5 Common Bidding Mistakes
5 Common Bidding Mistakes

5 Common Bidding Mistakes — And How To Avoid Them

What’s the key to putting together a winning bid proposal? Avoiding mistakes. Make a small one and your bid could be rejected; make a big one and your bottom line could be affected. Here are five common errors construction firms make during the bidding process — and some advice on how you can avoid falling victim to them.

1. Bidding on every job that comes along
If you subscribe to the Wayne Gretzky method of bidding (“You miss 100% of the shots you don’t take”), it might be time to rethink your strategy. Your operation isn’t a fit for every project, which makes a scattershot approach a waste of time and effort. You also risk winning jobs you don’t have the resources to tackle or you can’t complete profitably. Rather than responding to every RFP, focus your energy on preparing accurate, thorough, winning quotes for projects that are a good match for your business.

2. Overlooking the fine print
The devil, as they say, is in the details — and nowhere is that more true than in the bidding process. Always verify that you’ve submitted all the required documents, attended any mandatory pre-bid meetings or completed any necessary pre-qualifications. Have someone double-check your math (and your spelling). Even something simple like forgetting to sign your bid can lead to it being rejected. And most importantly, check the bid deadline (date and time) and make sure yours is delivered on schedule.

3. Overestimating your equipment capabilities
Win the work, then worry about how to get it done, right? That can be dangerous — especially if you have to buy or rent equipment to complete the job. Did you factor those costs into your bid? What about the costs to make sure your machines are in good working order? It’s always a good idea to conduct an honest evaluation of your equipment needs during the bidding process. That way you’ll know if you need to extend capital for additional assets and can work with your equipment dealer to schedule delivery in advance of the project start date. You can also plan maintenance ahead of time to avoid delays or lost time on the job.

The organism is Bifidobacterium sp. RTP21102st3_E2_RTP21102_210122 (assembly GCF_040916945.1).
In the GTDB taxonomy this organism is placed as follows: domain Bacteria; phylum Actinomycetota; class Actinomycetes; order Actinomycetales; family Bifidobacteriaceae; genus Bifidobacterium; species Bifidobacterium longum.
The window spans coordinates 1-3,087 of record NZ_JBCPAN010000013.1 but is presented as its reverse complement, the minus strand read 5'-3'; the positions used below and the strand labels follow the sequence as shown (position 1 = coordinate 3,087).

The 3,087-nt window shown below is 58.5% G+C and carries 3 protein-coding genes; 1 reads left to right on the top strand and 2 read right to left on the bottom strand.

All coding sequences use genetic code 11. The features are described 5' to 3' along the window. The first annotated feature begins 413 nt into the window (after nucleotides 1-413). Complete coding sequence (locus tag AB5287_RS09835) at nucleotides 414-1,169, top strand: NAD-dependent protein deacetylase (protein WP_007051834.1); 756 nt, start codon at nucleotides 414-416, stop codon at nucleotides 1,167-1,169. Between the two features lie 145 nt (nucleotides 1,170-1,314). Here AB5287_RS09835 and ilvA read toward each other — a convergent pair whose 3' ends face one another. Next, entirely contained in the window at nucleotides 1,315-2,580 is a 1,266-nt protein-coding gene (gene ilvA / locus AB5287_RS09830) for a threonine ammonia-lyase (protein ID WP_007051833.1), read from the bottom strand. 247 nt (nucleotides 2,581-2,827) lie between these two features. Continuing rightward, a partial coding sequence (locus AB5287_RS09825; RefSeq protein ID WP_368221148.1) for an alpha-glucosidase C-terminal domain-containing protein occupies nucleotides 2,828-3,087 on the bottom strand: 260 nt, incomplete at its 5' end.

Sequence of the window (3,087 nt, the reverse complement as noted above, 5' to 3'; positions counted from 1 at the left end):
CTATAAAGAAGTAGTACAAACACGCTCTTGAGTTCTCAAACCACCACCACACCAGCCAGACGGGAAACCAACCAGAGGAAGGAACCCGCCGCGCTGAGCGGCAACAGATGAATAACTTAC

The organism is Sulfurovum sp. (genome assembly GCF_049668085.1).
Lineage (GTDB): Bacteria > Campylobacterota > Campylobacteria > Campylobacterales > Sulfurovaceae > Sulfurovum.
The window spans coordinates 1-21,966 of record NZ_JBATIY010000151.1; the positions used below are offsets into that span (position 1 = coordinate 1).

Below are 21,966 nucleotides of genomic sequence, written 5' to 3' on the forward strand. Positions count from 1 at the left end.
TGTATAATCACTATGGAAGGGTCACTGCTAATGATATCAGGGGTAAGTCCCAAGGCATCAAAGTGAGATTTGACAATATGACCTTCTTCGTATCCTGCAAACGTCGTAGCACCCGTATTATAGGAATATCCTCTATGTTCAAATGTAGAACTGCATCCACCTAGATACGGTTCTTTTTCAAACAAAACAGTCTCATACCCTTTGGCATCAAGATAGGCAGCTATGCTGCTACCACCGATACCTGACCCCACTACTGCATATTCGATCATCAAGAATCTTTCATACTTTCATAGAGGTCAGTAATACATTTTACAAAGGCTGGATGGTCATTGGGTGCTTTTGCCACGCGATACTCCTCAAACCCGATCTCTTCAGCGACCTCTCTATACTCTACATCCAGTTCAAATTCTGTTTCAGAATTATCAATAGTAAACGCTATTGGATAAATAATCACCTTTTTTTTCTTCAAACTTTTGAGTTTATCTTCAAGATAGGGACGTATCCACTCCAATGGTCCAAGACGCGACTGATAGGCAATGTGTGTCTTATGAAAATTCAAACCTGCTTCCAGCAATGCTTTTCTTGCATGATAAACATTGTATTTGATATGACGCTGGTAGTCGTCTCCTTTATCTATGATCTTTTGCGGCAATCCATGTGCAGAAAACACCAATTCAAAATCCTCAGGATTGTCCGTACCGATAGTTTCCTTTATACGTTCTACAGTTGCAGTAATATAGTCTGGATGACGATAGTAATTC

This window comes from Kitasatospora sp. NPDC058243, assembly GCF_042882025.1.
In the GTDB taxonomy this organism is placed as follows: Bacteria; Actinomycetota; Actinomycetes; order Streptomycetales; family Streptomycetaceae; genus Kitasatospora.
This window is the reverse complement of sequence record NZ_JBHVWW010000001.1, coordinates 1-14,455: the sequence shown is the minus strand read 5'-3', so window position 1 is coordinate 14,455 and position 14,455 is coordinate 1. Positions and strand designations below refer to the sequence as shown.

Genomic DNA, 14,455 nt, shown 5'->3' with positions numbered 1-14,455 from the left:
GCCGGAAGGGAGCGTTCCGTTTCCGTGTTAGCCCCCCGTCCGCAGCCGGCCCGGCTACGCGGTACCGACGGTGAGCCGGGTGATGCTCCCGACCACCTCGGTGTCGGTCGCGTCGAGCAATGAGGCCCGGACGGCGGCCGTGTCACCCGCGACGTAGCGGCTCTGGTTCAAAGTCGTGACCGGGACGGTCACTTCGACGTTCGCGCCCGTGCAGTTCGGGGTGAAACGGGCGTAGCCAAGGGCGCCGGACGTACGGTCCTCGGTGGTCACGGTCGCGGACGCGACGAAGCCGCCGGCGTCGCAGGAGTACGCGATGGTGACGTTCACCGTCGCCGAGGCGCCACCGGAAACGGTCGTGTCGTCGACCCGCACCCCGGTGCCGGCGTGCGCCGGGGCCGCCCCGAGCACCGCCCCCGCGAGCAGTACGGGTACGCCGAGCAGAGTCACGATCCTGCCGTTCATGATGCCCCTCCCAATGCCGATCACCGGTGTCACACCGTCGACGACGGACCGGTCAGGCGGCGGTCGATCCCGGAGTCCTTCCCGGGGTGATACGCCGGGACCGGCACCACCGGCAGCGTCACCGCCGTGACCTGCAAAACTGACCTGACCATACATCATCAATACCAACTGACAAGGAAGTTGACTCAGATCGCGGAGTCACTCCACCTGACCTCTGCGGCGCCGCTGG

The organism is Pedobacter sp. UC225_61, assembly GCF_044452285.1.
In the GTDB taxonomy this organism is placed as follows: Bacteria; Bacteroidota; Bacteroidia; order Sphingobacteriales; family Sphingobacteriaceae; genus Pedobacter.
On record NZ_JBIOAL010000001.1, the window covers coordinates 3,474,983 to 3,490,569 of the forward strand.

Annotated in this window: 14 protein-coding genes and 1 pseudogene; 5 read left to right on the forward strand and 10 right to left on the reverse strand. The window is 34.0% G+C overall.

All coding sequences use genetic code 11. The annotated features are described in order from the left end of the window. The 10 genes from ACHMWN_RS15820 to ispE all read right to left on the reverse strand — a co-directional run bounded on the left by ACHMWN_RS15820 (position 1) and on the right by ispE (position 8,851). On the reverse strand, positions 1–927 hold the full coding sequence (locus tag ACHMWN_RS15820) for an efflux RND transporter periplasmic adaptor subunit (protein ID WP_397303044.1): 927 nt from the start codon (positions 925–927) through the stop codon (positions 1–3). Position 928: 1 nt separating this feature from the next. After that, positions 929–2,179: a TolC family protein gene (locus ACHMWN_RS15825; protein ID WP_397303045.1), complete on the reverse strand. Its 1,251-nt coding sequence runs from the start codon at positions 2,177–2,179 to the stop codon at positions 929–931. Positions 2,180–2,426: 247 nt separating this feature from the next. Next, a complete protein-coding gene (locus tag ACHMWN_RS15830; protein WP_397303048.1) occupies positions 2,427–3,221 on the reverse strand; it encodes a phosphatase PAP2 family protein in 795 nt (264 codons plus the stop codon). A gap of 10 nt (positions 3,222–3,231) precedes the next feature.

4. Not asking enough questions
Are you clear on everything that’s required for the job? Do you have all the information you need to prepare an accurate bid? Don’t submit your proposal until you’ve asked the necessary questions. Never assume that you know the answers or that you can get them after you’ve won the work. Take advantage of pre-bid meetings or site visits to gather more details about a project’s specifics. If they’re not offered, reach out to your contact directly to ask for any clarifications you need.

5. Throwing together a last-minute bid
Rushing a bid is never a good idea — it’s too easy to make mistakes. If you’re not careful, you may end up missing certain requirements and setting your price too low. Or you might overlook risks you’d rather not take on. At the very least, you’re likely to make errors that may cause your bid to be rejected outright. Always take the time to prepare a bid you feel confident in — if you don’t have that time, it may be better to pass on this opportunity and start preparing for the next one.

When it comes to construction bids, you can’t win ’em all — but avoid these five mistakes and you’ll put yourself in the best position to win every time.

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Operator standing on Jobsite
Operator standing on Jobsite